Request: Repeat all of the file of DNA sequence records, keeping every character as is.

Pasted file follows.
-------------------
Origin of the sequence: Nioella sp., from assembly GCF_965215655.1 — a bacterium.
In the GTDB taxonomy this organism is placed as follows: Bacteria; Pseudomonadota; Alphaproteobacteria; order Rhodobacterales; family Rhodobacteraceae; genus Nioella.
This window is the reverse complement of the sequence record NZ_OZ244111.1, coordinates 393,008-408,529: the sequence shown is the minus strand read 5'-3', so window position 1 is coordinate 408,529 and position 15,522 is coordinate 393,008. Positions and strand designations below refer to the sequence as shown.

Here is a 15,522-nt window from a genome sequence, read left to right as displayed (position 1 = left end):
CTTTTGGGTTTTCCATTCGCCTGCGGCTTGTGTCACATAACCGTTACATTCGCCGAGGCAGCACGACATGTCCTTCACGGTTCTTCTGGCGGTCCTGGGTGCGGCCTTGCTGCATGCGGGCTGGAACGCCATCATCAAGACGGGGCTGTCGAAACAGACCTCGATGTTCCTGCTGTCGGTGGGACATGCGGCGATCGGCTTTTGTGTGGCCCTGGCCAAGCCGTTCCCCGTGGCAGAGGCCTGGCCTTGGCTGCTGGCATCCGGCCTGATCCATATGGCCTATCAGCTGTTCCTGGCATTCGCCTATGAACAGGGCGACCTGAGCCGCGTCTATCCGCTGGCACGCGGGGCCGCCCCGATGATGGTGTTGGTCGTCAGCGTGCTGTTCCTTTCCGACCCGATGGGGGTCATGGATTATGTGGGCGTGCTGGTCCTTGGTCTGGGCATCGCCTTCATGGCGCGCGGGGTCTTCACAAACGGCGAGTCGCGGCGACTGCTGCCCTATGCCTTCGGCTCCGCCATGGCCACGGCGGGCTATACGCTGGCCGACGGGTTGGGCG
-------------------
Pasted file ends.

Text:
Origin of the sequence: Nioella sp., from assembly GCF_965215655.1 — a bacterium.
In the GTDB taxonomy this organism is placed as follows: Bacteria; Pseudomonadota; Alphaproteobacteria; order Rhodobacterales; family Rhodobacteraceae; genus Nioella.
This window is the reverse complement of the sequence record NZ_OZ244111.1, coordinates 393,008-408,529: the sequence shown is the minus strand read 5'-3', so window position 1 is coordinate 408,529 and position 15,522 is coordinate 393,008. Positions and strand designations below refer to the sequence as shown.

Here is a 15,522-nt window from a genome sequence, read left to right as displayed (position 1 = left end):
CTTTTGGGTTTTCCATTCGCCTGCGGCTTGTGTCACATAACCGTTACATTCGCCGAGGCAGCACGACATGTCCTTCACGGTTCTTCTGGCGGTCCTGGGTGCGGCCTTGCTGCATGCGGGCTGGAACGCCATCATCAAGACGGGGCTGTCGAAACAGACCTCGATGTTCCTGCTGTCGGTGGGACATGCGGCGATCGGCTTTTGTGTGGCCCTGGCCAAGCCGTTCCCCGTGGCAGAGGCCTGGCCTTGGCTGCTGGCATCCGGCCTGATCCATATGGCCTATCAGCTGTTCCTGGCATTCGCCTATGAACAGGGCGACCTGAGCCGCGTCTATCCGCTGGCACGCGGGGCCGCCCCGATGATGGTGTTGGTCGTCAGCGTGCTGTTCCTTTCCGACCCGATGGGGGTCATGGATTATGTGGGCGTGCTGGTCCTTGGTCTGGGCATCGCCTTCATGGCGCGCGGGGTCTTCACAAACGGCGAGTCGCGGCGACTGCTGCCCTATGCCTTCGGCTCCGCCATGGCCACGGCGGGCTATACGCTGGCCGACGGGTTGGGCG